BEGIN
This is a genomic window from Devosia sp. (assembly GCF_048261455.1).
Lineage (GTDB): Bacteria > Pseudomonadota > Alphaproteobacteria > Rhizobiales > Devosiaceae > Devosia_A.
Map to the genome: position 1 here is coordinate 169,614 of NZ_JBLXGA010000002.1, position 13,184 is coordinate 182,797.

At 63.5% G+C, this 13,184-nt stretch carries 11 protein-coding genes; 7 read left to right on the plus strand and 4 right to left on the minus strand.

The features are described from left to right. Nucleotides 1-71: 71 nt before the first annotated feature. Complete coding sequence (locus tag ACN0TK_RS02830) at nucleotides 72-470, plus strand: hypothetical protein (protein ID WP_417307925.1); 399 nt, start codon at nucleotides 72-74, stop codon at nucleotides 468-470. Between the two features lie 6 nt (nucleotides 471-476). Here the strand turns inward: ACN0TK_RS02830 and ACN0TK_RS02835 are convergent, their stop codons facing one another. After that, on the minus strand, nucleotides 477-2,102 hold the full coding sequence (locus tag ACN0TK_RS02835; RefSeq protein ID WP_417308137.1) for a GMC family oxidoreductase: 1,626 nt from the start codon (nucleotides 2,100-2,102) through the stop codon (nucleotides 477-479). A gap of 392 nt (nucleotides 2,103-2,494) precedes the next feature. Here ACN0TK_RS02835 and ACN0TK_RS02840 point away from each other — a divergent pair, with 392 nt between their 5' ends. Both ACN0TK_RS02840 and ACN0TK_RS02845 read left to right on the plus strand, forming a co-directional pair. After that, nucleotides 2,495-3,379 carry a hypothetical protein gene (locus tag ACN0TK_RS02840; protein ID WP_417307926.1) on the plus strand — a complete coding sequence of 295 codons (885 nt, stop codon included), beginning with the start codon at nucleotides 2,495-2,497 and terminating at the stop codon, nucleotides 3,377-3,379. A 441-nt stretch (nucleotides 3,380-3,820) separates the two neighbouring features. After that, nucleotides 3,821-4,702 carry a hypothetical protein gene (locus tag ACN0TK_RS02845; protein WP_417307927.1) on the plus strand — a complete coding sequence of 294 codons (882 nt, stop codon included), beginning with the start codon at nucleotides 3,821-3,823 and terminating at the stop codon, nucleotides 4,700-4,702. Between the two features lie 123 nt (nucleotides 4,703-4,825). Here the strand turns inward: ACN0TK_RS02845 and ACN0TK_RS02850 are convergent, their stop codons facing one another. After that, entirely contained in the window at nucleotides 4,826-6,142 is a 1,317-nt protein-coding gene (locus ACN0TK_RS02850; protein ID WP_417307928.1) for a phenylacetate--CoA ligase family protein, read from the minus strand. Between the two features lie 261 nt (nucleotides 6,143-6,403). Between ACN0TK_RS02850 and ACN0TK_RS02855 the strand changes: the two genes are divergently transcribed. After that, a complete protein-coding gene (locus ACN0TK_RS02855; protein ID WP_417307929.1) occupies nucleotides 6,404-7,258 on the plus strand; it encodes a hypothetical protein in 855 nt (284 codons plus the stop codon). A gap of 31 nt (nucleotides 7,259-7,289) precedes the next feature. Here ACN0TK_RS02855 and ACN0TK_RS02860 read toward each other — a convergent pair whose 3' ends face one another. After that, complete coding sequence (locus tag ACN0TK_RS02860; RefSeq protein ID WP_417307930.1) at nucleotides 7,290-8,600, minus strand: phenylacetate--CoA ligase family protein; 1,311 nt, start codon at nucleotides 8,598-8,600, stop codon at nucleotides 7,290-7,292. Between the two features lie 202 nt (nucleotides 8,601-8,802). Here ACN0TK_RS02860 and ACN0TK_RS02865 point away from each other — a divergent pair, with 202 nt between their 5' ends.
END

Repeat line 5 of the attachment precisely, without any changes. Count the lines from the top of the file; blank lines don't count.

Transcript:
The features are described from left to right. Nucleotides 1-71: 71 nt before the first annotated feature. Complete coding sequence (locus tag ACN0TK_RS02830) at nucleotides 72-470, plus strand: hypothetical protein (protein ID WP_417307925.1); 399 nt, start codon at nucleotides 72-74, stop codon at nucleotides 468-470. Between the two features lie 6 nt (nucleotides 471-476). Here the strand turns inward: ACN0TK_RS02830 and ACN0TK_RS02835 are convergent, their stop codons facing one another. After that, on the minus strand, nucleotides 477-2,102 hold the full coding sequence (locus tag ACN0TK_RS02835; RefSeq protein ID WP_417308137.1) for a GMC family oxidoreductase: 1,626 nt from the start codon (nucleotides 2,100-2,102) through the stop codon (nucleotides 477-479). A gap of 392 nt (nucleotides 2,103-2,494) precedes the next feature. Here ACN0TK_RS02835 and ACN0TK_RS02840 point away from each other — a divergent pair, with 392 nt between their 5' ends. Both ACN0TK_RS02840 and ACN0TK_RS02845 read left to right on the plus strand, forming a co-directional pair. After that, nucleotides 2,495-3,379 carry a hypothetical protein gene (locus tag ACN0TK_RS02840; protein ID WP_417307926.1) on the plus strand — a complete coding sequence of 295 codons (885 nt, stop codon included), beginning with the start codon at nucleotides 2,495-2,497 and terminating at the stop codon, nucleotides 3,377-3,379. A 441-nt stretch (nucleotides 3,380-3,820) separates the two neighbouring features. After that, nucleotides 3,821-4,702 carry a hypothetical protein gene (locus tag ACN0TK_RS02845; protein WP_417307927.1) on the plus strand — a complete coding sequence of 294 codons (882 nt, stop codon included), beginning with the start codon at nucleotides 3,821-3,823 and terminating at the stop codon, nucleotides 4,700-4,702. Between the two features lie 123 nt (nucleotides 4,703-4,825). Here the strand turns inward: ACN0TK_RS02845 and ACN0TK_RS02850 are convergent, their stop codons facing one another. After that, entirely contained in the window at nucleotides 4,826-6,142 is a 1,317-nt protein-coding gene (locus ACN0TK_RS02850; protein ID WP_417307928.1) for a phenylacetate--CoA ligase family protein, read from the minus strand. Between the two features lie 261 nt (nucleotides 6,143-6,403). Between ACN0TK_RS02850 and ACN0TK_RS02855 the strand changes: the two genes are divergently transcribed. After that, a complete protein-coding gene (locus ACN0TK_RS02855; protein ID WP_417307929.1) occupies nucleotides 6,404-7,258 on the plus strand; it encodes a hypothetical protein in 855 nt (284 codons plus the stop codon). A gap of 31 nt (nucleotides 7,259-7,289) precedes the next feature. Here ACN0TK_RS02855 and ACN0TK_RS02860 read toward each other — a convergent pair whose 3' ends face one another. After that, complete coding sequence (locus tag ACN0TK_RS02860; RefSeq protein ID WP_417307930.1) at nucleotides 7,290-8,600, minus strand: phenylacetate--CoA ligase family protein; 1,311 nt, start codon at nucleotides 8,598-8,600, stop codon at nucleotides 7,290-7,292. Between the two features lie 202 nt (nucleotides 8,601-8,802). Here ACN0TK_RS02860 and ACN0TK_RS02865 point away from each other — a divergent pair, with 202 nt between their 5' ends.